Shot glasses are just as they sound, a small cylindrical glass just about big enough for one shot. These shots are mainly associated with tequila and vodka. Shot glasses can also be used for creating chilled recipes like alcoholic jello shots or an appetiser called amuse bouche and can be a great way of serving a chilled dessert as they can be styled and served in a culinary fashion.
An electric grinder is used for grinding fresh coffee beans into a fine powder for use in a coffee filter, cafetiere or a machine. An electric grinder will use a stainless steel blade that will spin at a precise RPM to finely grid the beans into aromatic freshly ground coffee. A viewing window will allow you to determine how course or fine you want your coffee.
A manual coffee grinder is similar and sometimes referred to as a mill. The manual turn handle to grind the coffee is normally on the top, the beans will be poured in and the grinding mechanism will be operated by the handle. This allows the grade and size of ground coffee to be more controlled. The manual grinder will have a drawer or collection tray at the base called a hopper.
An Infuser is a small perforated object used for loose tea, the infuser is filled with the tea and submerged into hot water to infuse the tea flavour into the water. The design of the infuser can be a round ball, egg shaped or a novelty design such as an animal or a fish.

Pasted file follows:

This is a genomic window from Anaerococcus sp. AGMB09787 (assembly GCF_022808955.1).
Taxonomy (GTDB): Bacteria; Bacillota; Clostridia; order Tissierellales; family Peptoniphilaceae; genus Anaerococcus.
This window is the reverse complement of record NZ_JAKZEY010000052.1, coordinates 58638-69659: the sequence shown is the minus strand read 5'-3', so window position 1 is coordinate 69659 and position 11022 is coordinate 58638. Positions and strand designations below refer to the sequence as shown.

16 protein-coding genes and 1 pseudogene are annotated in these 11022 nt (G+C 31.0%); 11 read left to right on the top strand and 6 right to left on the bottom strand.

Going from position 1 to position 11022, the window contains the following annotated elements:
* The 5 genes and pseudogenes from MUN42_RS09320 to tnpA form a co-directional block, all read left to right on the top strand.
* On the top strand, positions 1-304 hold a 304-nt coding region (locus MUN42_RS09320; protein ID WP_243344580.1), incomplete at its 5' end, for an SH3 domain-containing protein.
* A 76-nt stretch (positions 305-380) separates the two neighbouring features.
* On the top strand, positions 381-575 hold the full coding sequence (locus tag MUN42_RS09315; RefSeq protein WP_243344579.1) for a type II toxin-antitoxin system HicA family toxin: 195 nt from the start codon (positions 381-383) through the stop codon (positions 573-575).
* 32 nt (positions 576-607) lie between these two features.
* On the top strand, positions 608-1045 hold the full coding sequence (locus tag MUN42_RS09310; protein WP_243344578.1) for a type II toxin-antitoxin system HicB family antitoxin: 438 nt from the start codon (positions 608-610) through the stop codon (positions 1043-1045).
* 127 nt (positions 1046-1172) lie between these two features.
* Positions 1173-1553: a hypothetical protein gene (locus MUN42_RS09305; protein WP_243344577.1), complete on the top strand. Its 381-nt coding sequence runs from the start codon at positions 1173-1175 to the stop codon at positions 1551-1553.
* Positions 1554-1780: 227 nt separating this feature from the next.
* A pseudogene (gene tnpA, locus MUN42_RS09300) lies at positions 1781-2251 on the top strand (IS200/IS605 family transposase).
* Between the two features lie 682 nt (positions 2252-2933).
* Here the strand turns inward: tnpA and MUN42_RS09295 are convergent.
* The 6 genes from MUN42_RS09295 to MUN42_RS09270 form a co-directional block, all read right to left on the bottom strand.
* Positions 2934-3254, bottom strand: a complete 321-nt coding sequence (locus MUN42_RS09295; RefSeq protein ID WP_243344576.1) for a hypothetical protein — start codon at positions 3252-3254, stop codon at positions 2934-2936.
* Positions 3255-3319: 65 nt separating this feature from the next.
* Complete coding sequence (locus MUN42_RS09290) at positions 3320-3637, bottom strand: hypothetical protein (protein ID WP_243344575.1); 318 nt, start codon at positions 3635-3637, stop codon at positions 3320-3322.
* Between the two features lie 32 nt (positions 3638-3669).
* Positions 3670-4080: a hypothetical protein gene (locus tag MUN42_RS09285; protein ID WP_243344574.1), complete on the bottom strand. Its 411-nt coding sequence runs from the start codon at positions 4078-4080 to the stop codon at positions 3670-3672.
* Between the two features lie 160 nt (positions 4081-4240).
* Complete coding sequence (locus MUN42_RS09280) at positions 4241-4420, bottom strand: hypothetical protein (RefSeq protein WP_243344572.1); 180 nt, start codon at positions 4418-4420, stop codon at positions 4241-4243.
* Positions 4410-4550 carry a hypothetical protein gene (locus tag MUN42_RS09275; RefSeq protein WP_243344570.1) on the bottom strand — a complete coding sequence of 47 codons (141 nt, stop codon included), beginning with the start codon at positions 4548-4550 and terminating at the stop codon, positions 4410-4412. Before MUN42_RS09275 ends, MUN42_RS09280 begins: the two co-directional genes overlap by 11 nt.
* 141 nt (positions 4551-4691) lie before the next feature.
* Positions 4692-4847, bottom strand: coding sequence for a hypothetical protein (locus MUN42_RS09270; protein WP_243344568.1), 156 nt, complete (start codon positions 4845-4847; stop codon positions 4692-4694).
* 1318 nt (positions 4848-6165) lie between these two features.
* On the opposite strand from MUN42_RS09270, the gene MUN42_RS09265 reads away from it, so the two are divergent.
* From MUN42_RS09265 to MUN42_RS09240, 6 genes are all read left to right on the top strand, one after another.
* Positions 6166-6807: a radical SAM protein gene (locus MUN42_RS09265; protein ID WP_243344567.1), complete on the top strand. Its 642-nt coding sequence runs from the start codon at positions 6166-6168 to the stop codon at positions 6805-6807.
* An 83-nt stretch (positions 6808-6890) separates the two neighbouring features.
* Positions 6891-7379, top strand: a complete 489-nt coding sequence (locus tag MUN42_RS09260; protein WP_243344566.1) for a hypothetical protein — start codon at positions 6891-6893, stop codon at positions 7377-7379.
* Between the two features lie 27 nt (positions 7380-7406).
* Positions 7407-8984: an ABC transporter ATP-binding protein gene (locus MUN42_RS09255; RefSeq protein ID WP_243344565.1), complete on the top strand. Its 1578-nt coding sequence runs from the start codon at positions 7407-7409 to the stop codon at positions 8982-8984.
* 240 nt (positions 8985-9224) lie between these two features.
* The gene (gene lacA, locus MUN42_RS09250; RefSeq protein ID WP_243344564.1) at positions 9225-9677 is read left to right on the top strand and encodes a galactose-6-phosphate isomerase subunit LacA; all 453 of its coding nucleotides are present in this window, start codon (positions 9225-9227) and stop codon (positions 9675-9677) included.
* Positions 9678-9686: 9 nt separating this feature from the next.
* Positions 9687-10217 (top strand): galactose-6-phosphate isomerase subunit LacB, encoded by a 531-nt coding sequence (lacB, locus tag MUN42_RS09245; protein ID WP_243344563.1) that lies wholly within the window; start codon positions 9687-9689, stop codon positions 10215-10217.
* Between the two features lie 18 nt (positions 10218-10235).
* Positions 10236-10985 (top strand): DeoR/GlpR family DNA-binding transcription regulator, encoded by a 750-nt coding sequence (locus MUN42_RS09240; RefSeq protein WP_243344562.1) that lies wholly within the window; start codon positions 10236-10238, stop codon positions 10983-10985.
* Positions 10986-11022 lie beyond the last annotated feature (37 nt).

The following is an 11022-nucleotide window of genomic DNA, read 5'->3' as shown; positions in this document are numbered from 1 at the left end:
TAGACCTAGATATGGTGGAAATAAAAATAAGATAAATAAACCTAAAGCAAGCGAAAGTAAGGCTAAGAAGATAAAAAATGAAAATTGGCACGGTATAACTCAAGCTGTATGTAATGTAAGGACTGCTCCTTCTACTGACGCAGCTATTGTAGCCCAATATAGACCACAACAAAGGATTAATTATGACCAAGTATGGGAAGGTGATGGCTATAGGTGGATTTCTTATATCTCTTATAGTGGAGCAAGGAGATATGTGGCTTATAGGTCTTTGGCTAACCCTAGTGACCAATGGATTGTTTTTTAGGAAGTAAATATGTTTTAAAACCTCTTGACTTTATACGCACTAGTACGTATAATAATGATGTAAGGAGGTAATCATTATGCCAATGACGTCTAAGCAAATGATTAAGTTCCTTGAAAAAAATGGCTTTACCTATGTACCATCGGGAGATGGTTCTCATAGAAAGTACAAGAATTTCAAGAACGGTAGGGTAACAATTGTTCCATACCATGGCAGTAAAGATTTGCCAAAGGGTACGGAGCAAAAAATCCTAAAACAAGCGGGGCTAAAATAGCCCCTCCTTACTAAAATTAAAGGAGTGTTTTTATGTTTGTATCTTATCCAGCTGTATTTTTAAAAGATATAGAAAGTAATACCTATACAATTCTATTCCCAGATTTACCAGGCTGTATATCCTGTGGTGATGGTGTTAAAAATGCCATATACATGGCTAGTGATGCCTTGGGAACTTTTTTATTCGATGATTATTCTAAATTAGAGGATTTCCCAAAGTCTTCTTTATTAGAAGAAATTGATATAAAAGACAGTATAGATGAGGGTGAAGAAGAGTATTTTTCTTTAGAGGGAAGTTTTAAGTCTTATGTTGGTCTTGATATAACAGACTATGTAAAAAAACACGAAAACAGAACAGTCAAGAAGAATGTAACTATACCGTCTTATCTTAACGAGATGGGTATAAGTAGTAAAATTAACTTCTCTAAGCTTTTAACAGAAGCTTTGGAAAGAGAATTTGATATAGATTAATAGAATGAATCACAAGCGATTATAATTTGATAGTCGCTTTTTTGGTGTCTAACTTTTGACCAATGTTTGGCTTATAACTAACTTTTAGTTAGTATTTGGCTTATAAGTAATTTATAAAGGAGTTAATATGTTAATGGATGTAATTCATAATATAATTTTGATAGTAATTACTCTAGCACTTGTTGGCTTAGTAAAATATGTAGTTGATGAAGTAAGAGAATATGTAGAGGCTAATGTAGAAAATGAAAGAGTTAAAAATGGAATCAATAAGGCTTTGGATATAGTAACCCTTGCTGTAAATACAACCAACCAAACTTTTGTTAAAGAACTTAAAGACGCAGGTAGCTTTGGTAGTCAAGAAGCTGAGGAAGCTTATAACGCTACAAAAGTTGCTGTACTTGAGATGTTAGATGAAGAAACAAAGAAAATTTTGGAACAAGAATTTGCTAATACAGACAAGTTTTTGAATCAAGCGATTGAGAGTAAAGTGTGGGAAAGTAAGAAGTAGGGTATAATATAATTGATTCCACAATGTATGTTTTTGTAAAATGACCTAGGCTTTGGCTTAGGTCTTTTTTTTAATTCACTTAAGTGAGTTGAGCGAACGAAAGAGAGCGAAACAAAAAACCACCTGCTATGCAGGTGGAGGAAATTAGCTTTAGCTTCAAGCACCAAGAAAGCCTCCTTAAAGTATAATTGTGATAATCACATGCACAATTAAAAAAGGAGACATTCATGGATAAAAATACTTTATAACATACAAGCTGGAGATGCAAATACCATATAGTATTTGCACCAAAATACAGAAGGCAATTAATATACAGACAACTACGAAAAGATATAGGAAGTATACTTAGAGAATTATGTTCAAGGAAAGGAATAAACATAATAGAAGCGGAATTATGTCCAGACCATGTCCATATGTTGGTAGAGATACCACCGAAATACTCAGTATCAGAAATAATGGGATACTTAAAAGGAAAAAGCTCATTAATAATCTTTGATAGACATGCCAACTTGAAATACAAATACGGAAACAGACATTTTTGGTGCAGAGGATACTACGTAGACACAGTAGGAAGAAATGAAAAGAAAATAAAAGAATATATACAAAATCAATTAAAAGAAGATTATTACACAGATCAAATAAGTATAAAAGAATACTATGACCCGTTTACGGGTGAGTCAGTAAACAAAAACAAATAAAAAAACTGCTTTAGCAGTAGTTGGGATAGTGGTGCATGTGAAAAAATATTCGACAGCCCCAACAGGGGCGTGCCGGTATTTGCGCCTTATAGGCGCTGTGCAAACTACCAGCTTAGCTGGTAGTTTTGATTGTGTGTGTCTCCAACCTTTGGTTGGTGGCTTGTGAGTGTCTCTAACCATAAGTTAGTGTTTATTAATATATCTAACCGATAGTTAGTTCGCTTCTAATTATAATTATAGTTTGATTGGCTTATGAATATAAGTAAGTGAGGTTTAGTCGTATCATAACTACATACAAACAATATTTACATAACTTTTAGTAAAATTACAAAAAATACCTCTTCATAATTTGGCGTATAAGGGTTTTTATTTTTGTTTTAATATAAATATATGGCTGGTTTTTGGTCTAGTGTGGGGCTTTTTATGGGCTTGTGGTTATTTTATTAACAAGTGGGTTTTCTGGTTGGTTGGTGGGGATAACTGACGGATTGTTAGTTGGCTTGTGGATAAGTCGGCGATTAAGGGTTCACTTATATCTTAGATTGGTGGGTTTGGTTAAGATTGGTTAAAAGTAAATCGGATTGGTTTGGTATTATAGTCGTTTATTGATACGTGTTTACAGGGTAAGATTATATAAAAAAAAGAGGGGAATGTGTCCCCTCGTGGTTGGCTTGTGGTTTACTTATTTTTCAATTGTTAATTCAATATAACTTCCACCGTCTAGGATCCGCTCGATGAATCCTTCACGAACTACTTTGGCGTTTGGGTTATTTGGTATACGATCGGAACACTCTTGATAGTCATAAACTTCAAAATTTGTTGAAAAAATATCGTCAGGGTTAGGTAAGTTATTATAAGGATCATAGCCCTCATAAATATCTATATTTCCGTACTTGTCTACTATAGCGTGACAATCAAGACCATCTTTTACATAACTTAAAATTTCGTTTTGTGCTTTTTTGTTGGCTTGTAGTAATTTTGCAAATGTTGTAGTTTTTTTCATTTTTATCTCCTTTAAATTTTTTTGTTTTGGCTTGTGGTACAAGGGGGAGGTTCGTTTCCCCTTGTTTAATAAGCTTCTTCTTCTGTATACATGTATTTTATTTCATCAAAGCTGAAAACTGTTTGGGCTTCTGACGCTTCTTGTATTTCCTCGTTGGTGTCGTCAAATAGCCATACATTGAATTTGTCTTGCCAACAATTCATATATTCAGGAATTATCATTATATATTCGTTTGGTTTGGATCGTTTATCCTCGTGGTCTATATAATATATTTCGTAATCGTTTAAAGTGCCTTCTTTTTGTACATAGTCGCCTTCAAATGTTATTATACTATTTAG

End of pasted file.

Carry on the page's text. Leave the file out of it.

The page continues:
A water infuser is used for flavouring water with fresh fruit. A removable chamber can be filled with fruit which will infuse the water giving you naturally flavoured fruit water.
A handheld frother is used for thickening and frothing milk, it can also be used for frothing hot chocolate and coffee. The handheld frother is motorised and spins the mini frother on the end very fast to whip up the milk for the top of hot drinks or for a smooth hot chocolate.
A frothing jug is perfect for using to froth your milk in due to its wide pouring spout. This makes it easier to pour as the milk will be thick and you will have more control over this. Some frothing jugs come with their own frother as part of the lid. As the plunger is pushed manually, the attached whisk at the bottom will spin to create the froth.
The stove top kettle is used for boiling water on a hob. Traditionally this is how water was boiled for tea, coffee and even for washing before the days of the electric kettle. The kettle is filled with fresh water and placed on the stove. When the water is boiled the kettle will whistle through a steam vent or flap to indicate this. These kettles are suitable for all hobs but some may exclude induction due to the material it is made from, always check manufacturer’s recommendations.